What else do the Dream-makers know?

– That, before you can come into your own work then, like the young woman in the story, you need to serve a proper apprenticeship. It’s a lost art, and I wrote about it at some length here: 

To fully express our calling, we must be able to tolerate the idea of apprenticeship. To understand what we don’t know, to do the proper research, to find the right teachers, to embody the necessary lived experience before we imagine that we’re ready to share our gift with the world. Apprenticeship requires humility: a little-valued quality in a world hell-bent on glory. All the best fairy-tale heroines knew it to be true: sometimes it’s okay to say that you’re not quite there yet.’

– That for every beautiful dream, there must be a nightmare. That nightmares and shadows and dark things have their place in this world, too.

– That dreams don’t originate inside our heads; dreams are sendings from the world. It’s an old idea – and, like many of the best old ideas, one which fell out of fashion, thanks to the founders of Western philosophy. The earliest Western writings about dreams tell us that our ancestors believed that dreams were caused by gods (or devils), and sometimes, too, came from the dead. Throughout the ancient world, the practice of ‘dream incubation’ was known, and temples and other sacred places were created to facilitate the process of communicating with the gods – or accessing the wisdom of the Otherworld – through dreams. But Greek philosophers like Plato and the Stoics opposed these beliefs, suggesting that dreams were generated internally, rather than coming from external or supernatural/Otherworldly forces. And so, over time, the idea of what dreams might be shifted from a belief that they were mystical manifestations of external forces, to a belief that they were the physiological/ psychological manifestations of a purely internal reality.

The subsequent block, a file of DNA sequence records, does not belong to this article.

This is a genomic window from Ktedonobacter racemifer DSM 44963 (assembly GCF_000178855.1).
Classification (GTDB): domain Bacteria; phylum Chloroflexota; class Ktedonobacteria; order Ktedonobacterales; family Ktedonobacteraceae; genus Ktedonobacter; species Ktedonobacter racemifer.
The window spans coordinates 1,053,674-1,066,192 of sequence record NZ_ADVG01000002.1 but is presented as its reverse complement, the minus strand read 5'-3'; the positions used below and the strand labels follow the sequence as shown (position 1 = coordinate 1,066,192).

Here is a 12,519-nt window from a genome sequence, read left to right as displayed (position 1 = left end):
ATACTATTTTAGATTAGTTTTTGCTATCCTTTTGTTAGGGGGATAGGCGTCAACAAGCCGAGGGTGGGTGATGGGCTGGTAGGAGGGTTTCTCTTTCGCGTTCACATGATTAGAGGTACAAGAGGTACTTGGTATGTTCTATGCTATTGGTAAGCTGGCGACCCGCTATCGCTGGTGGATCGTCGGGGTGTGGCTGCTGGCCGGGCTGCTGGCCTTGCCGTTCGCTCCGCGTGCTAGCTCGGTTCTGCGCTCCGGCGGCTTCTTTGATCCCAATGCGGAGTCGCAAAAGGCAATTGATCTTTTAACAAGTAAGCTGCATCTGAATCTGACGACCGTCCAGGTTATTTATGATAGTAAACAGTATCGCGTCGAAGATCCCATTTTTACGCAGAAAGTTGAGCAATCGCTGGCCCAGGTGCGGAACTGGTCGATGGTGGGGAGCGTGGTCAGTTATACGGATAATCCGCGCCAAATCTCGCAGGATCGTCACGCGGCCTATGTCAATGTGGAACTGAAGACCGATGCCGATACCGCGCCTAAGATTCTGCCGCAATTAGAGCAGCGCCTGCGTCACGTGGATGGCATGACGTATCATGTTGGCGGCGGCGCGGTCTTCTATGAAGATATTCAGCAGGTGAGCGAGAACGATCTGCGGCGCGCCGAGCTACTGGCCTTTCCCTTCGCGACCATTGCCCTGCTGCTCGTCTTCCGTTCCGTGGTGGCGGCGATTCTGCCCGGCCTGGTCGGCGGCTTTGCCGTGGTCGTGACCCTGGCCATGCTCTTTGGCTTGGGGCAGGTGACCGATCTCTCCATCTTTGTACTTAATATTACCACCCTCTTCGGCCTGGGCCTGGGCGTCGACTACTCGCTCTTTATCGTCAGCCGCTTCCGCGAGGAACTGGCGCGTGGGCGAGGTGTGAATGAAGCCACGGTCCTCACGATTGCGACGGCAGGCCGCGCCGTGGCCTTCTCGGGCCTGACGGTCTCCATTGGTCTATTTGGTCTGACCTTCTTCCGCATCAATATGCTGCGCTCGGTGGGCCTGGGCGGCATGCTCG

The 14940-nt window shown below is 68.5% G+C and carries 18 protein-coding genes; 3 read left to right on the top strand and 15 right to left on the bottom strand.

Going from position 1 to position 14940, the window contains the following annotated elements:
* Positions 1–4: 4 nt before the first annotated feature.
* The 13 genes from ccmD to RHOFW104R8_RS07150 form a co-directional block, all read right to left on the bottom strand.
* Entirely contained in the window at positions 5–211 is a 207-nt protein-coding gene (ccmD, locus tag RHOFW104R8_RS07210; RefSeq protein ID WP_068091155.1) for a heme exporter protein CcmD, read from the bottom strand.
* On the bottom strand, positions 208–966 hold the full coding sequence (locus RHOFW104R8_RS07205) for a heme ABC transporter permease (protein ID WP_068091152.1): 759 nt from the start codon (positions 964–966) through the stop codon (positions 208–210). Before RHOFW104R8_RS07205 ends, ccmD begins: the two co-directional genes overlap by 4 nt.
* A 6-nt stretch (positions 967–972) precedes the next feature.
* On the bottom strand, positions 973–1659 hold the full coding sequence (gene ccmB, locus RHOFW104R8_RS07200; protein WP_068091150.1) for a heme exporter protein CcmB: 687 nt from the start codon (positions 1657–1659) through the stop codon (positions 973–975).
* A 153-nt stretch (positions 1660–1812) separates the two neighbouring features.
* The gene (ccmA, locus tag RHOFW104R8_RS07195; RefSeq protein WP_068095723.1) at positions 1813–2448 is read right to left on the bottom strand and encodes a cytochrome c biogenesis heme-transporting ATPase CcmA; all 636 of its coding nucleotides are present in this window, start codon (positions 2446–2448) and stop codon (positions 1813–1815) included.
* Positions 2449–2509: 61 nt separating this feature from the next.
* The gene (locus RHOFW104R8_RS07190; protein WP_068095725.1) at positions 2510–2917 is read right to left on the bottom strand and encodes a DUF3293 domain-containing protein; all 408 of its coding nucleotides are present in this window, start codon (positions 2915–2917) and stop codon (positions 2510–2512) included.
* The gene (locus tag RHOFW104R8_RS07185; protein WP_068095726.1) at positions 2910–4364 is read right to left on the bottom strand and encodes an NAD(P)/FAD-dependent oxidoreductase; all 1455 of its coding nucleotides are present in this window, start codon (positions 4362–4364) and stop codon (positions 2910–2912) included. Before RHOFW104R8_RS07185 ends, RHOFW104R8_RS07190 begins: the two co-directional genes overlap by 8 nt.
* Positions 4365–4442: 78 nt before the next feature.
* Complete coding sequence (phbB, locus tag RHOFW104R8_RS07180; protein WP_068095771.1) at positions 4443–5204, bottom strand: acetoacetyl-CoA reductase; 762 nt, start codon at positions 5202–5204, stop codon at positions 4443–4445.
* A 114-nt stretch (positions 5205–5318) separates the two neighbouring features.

Jung revived the idea that some aspects of dreaming come from outside the dreamer: in coining the notion of the ‘collective unconscious’ he suggested that structures of the unconscious mind, including the images which occur in dreams, could be shared among humans. The collective unconscious, then, is a kind of human ‘over-soul’ – but this idea confines us still to the human species. We need to look to more contemporary depth psychologists before we can find an approach to dreaming which takes us not only out of the confines of our own individual heads, but outside the confines of our species too. And so Stephen Aizenstat of the Pacifica Graduate Institute in California suggests that the images in dreams have lives and bodies of their own. They are not merely projections of the dreamer, and the dreamer is not necessarily the centre of the dream. Autonomous images may appear in the dream to interact with the dreamer, but the totality of the dream should not be reduced (as we are always so inclined to reduce everything) only to ‘a story about me’. He describes imagining a dream as ‘a community event, a town meeting of images’ – each image having a life of its own, yet also relating to other images in the dream (including the dreamer). These images often have something to say about their own existence, their own plights in the world. Part of the value of dreams, he suggests, is that we have access to these voices of other beings in the world, and we have the opportunity to relate to them in a deeper way than we often do in our waking life.